Leaders must find balance!
It seems like I have been leading my entire life! I was promoted into a leadership position at age 24 at a major institution and I have been leading ever since. I have led the fundraising operations at major organizations such as the University of North Carolina at Chapel Hill, Hofstra University, and the Moffitt Cancer Center and Research Institute. Under my leadership nearly $5 billon has been raised!!
I have been mentored by some great bosses. I have learned so many great lessons. I have been formerly trained by participating in exercises like the IBM Leadership Training Program. I have studied leadership in business education at the undergraduate and graduate level. I have spent 30+ years leading thousands of employees. I can recite ad nauseam all the characteristics of an effective leader!
But one characteristic of leadership that I find is rarely discussed is the need for balance in a leader’s life! Yes, balance! I am talking about the need for a leader to have balance between their professional life and outside or personal life.
It is important to be all in at work. That is leading by example. But to become overly obsessed and blinded by a total “there is nothing else going on in the world” attitude is unhealthy and is not going to help you become an effective leader.
I’ll always remember the current University of Miami head football coach Mark Richt being interviewed and saying it was important “not to let your job define who you are.” Coach Richt’s statement really struck a chord with me. As leaders we need to have that proper balance in our lives!
Our employees have lives outside of work. They have issues they are dealing with. They could be dealing with children, personal issues or financial issues. They are thinking about their plans and aspirations for the future.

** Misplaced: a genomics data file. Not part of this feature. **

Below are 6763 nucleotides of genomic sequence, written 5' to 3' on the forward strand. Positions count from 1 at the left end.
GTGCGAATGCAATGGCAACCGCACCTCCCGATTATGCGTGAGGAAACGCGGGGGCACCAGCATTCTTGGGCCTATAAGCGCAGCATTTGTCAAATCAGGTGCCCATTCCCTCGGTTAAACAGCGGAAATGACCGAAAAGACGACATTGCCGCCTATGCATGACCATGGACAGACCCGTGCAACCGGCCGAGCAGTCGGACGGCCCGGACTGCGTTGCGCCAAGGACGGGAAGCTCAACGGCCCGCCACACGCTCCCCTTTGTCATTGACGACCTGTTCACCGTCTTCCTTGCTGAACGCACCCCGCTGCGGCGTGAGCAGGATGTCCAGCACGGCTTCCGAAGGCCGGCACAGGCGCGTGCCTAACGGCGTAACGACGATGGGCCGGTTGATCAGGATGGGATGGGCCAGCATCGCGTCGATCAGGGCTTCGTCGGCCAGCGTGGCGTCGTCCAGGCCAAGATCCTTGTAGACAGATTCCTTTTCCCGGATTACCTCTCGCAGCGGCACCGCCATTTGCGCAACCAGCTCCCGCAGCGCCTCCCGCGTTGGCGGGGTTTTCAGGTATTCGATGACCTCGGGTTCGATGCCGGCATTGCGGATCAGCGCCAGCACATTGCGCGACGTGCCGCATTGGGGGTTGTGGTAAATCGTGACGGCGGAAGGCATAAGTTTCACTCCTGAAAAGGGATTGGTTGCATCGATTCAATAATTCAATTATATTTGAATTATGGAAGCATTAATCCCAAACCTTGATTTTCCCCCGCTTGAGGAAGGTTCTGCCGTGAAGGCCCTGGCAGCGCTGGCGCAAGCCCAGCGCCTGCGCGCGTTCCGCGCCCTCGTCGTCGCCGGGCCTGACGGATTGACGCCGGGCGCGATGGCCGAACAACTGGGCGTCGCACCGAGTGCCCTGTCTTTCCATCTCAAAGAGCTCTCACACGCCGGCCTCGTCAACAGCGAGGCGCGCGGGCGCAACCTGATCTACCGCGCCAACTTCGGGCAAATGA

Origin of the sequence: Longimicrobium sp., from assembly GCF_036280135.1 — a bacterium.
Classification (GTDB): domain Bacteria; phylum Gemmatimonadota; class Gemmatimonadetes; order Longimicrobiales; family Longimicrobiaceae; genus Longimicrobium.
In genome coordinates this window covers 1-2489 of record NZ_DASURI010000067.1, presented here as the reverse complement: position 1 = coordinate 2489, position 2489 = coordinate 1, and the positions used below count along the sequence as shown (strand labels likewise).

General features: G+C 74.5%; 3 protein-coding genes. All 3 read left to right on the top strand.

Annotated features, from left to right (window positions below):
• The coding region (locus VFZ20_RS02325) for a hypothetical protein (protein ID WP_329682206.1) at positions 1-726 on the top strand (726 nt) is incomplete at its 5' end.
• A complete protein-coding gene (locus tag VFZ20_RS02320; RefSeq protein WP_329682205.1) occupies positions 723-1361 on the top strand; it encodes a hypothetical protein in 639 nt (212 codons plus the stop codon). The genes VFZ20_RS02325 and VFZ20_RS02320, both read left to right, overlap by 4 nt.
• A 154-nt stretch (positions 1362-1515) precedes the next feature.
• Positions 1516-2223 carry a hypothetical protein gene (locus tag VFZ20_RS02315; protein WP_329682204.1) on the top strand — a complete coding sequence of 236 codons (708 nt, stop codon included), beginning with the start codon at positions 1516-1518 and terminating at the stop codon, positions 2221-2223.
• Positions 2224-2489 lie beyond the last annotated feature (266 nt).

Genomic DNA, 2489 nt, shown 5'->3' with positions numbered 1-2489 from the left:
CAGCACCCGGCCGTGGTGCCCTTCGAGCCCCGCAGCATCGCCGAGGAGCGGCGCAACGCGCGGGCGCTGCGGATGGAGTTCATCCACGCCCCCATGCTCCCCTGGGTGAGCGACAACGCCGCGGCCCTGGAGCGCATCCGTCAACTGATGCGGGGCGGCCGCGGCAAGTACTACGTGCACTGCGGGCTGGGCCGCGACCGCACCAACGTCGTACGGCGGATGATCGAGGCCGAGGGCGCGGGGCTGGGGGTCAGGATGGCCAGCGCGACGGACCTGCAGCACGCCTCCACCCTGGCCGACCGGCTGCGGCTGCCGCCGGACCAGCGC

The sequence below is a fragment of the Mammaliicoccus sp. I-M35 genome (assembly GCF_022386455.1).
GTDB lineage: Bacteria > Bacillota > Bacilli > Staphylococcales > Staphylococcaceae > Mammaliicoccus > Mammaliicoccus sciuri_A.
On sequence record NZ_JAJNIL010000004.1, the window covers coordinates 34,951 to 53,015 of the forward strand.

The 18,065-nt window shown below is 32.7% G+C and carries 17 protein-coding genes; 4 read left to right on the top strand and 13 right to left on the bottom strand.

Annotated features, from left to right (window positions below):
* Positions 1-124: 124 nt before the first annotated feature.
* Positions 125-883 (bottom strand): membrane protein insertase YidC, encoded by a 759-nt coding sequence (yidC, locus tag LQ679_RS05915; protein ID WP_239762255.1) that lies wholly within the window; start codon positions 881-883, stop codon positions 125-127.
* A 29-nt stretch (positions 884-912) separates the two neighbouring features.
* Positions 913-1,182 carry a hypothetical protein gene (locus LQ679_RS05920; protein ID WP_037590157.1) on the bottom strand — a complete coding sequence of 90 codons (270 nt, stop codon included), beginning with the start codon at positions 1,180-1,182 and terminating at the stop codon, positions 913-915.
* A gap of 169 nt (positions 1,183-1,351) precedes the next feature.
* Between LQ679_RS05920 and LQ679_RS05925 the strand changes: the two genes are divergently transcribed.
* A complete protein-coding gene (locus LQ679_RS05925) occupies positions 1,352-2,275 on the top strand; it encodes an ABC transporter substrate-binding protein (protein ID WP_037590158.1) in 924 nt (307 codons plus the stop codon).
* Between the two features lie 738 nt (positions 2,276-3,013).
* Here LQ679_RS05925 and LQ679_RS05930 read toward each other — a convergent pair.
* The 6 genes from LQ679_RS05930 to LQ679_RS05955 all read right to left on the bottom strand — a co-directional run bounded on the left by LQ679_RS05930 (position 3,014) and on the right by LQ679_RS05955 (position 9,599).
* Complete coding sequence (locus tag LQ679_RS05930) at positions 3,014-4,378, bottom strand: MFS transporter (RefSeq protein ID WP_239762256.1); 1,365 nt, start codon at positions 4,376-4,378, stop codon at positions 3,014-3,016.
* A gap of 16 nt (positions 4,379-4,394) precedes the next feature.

And as a leader you need to make sure your employees know that you care about them and understand the need for balance. I realize there are boundaries in what we can talk about with our staff members but in general advocating for that balance for your staff would be a great way to show them that you truly do care about them.
Of all the bosses I have ever had, only one asked me what I wanted to accomplish in my career. I’ll never forget how much I appreciated that my boss actually asked me about my career and was willing to help me achieve those goals. Most bosses are in roles where everything seems to be about them.
As leaders, we seem to push, push, and push all the time. We look for commitment, dedication and sacrifice. We talk about team goals and the need to work together to achieve a greater good. We expect our team members to be to work early and work late and often over the weekends. We do it, so we think our employees should do it as well.
At least, that’s the way I was. I can remember driving my family to vacation in Nantucket and seeming to be on the phone most of the way on work related matters. I felt I couldn’t miss a beat – let alone a phone call – or that things would fall apart. Life goes on and most of the time whatever was so imperative to talk about on the phone during the vacation could have easily waited until my return to work. Nobody is that important!
I didn’t have balance that week. I took cherished vacation time away from my family that weekend because I was too obsessed with work. Here I was in one of the most beautiful places in the country on vacation with my family and I kept checking emails and making work phone calls. I needed a break from work to get refreshed and energized and I didn’t take advantage of it. Are you kidding?
But one major leadership lesson I have learned over the years that we rarely talk about is the need for leaders to have balance and a life outside of work. You need to enjoy yourselves, to build a personal life, find interests, and to get away from work.
So leaders, find balance in your life. Yes, you want a total commitment from your employees. But being an effective leader means you must build an office culture that promotes finding balance. You will be better off. Your employees will be better off. And you will be a more effective leader.